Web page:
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An Archaeology of Aviation Superpowers: The Mojave Boneyard


WHAT: A shop-window installation investigation into the aircraft boneyards through satellite imagery and planespotting


WHEN: Dutch Design Week, 2019

FOR: GEO-DESIGN - JUNK: All that is solid melts into trash by the VanAbbe Museum, Design Academy Eindhoven & Biz Eindhoven 


Aviation is a complex multi-billion-dollar business entangled with national politics, manufacturing duopolies and oligopolies, cloaked negotiations, international trade and treaties, military operations and anti-trust immunity. The opacity and scale of this industry makes it difficult to comprehend for the average traveller.

Dominated by a few big players, over the past twenty years, the aviation industry has become narrower and narrower, with manufacturers and airlines acquiring or merging with smaller companies to increase their market share. Today, a few very powerful entities rule the air. Boeing (USA) and Airbus (EU) are among the more familiar examples, together holding 99% of the market share of commercial jet manufacturing making them one of the most successful duopolies in manufacturing history.

As a result, commercial exchanges become political exchanges behind closed doors, with nations pitting companies against each other in an anti-competitive environment to secure good deals, manufacturing rights, jobs, exports/import agreements and, of course, huge profit margins.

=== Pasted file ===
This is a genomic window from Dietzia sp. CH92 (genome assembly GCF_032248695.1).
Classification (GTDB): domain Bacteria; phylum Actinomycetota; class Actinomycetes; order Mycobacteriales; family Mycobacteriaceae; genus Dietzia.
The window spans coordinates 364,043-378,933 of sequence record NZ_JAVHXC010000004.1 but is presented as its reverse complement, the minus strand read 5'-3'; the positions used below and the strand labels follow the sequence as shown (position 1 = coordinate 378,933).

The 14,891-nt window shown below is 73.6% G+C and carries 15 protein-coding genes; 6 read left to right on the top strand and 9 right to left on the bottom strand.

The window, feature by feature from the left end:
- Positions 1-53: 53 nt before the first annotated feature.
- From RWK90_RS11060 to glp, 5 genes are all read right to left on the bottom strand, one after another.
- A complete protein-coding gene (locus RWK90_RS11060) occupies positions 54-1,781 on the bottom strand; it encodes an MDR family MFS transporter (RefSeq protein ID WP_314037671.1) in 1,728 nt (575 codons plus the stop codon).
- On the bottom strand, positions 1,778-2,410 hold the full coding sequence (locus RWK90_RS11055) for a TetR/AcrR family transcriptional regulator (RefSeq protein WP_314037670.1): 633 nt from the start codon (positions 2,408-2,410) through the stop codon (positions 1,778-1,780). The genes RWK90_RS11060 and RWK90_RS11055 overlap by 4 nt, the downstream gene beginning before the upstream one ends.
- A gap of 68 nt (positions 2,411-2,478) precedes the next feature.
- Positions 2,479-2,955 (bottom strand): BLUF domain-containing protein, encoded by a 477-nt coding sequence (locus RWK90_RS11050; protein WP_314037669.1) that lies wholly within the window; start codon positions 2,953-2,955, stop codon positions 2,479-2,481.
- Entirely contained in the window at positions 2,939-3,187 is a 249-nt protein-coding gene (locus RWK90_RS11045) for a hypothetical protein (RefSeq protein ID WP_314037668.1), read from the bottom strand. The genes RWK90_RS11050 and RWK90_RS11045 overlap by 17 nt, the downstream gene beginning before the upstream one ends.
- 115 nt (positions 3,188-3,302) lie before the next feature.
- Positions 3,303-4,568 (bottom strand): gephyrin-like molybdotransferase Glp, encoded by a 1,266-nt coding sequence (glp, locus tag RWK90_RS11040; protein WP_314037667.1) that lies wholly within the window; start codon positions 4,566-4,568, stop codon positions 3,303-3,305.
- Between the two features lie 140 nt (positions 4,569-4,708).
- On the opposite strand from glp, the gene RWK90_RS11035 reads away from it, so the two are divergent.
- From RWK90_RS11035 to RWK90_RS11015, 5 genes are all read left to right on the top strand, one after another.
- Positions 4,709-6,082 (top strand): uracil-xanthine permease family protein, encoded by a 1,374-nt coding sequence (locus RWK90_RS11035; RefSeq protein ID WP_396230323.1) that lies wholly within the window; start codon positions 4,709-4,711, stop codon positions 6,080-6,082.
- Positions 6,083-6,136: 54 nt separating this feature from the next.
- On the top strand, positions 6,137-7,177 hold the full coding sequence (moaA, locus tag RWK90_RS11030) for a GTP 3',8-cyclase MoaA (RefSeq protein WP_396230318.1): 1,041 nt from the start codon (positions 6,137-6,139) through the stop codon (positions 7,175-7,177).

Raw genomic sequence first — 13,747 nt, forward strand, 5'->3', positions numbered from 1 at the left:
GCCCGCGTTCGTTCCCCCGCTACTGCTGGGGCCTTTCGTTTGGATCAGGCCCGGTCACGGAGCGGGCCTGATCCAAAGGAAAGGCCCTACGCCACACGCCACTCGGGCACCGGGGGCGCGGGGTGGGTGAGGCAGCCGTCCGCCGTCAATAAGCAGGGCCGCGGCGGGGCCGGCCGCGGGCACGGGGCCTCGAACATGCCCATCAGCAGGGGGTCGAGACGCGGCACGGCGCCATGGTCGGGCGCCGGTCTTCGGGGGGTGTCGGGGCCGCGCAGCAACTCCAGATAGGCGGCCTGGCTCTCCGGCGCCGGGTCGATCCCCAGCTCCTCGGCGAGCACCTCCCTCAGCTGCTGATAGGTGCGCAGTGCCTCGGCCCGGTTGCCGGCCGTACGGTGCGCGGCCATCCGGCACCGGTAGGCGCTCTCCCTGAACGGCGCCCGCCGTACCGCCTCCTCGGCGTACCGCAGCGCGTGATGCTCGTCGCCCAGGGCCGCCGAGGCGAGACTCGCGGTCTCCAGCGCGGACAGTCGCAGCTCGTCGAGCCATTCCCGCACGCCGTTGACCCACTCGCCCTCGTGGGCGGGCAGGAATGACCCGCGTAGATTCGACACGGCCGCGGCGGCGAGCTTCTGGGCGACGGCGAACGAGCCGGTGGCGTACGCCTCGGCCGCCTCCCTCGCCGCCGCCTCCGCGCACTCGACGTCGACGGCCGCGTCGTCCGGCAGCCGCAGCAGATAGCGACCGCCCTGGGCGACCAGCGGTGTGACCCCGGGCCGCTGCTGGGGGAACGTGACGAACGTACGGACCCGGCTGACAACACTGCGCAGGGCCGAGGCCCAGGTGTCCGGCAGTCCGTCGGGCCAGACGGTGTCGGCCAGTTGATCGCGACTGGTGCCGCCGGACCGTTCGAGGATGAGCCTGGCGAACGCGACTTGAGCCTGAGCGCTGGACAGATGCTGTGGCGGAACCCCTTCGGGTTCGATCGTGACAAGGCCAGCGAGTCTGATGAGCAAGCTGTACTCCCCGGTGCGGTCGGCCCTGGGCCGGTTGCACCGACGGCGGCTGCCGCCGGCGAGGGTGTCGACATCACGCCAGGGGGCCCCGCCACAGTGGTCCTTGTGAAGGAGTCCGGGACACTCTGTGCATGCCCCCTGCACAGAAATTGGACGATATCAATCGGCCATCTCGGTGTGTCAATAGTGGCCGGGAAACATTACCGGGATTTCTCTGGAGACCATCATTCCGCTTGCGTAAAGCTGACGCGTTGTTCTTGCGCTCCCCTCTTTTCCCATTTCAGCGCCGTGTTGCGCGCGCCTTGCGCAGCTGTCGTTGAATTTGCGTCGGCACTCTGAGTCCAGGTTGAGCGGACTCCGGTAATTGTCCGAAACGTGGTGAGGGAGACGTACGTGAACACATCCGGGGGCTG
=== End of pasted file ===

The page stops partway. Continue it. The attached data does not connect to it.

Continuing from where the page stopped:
In contrast, planes themselves have a strong, physical presence. At the end of their lives, these massive technological objects often end up in the industry’s unique dumping grounds – known as aircraft boneyards – where they are stored, resold, dismantled for parts or scrapped.

Combining satellite imagery and working with plane spotters to identify models, manufacturers and owners of the carcasses in the graveyard, Lara Chapman approaches the eerie site of the Mojave Aircraft Boneyard like an archaeologist. Each piece of junk becomes an entry point into the complex economic and political history and future of the aviation industry.


This project offers a new understanding of planes as powerful tools – even at the end of their lifecycle. Junk becomes an apparatus for investigation and illumination, highlighting the need to question the systems that facilitate and encourage the dominance of a powerful few.

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